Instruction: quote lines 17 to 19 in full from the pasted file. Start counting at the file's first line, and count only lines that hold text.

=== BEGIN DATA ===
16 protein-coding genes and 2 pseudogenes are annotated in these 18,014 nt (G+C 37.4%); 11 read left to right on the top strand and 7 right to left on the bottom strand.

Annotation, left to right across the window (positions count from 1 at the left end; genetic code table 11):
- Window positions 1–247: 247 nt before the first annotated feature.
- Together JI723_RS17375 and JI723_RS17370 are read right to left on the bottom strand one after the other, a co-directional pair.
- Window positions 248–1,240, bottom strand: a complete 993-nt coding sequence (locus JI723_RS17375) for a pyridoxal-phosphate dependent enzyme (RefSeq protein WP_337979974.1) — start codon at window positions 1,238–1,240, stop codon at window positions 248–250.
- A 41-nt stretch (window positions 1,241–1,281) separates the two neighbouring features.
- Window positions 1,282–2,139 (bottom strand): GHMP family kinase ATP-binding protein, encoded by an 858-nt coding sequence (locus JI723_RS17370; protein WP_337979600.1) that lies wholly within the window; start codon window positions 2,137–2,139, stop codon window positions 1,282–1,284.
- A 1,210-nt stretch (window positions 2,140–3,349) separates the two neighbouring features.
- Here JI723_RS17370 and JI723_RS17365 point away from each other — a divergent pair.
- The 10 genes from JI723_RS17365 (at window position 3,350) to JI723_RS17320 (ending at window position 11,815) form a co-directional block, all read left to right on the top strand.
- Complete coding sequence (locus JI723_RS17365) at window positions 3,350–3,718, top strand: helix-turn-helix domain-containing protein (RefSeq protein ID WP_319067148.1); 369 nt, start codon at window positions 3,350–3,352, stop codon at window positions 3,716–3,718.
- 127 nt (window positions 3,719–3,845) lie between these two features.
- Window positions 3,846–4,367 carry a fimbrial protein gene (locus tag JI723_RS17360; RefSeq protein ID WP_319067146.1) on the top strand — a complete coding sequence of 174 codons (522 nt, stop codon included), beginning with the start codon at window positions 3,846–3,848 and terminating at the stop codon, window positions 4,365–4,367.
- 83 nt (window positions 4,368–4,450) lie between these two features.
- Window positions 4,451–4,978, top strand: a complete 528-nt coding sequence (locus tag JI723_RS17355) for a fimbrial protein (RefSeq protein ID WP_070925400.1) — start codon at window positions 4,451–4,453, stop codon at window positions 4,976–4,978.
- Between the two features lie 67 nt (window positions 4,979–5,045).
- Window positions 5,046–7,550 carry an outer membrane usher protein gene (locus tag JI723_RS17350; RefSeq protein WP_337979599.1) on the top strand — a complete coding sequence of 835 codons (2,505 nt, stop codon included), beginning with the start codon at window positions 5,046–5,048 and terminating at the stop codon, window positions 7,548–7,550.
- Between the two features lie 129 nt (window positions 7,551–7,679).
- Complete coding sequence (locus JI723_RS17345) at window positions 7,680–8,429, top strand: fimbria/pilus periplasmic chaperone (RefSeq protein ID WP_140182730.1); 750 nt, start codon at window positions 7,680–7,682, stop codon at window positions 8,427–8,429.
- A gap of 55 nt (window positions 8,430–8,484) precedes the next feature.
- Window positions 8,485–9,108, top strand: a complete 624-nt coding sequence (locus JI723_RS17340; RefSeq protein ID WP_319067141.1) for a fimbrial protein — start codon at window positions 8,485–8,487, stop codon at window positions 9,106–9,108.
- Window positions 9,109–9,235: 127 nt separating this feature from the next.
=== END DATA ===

- Window positions 5,046–7,550 carry an outer membrane usher protein gene (locus tag JI723_RS17350; RefSeq protein WP_337979599.1) on the top strand — a complete coding sequence of 835 codons (2,505 nt, stop codon included), beginning with the start codon at window positions 5,046–5,048 and terminating at the stop codon, window positions 7,548–7,550.
- Between the two features lie 129 nt (window positions 7,551–7,679).
- Complete coding sequence (locus JI723_RS17345) at window positions 7,680–8,429, top strand: fimbria/pilus periplasmic chaperone (RefSeq protein ID WP_140182730.1); 750 nt, start codon at window positions 7,680–7,682, stop codon at window positions 8,427–8,429.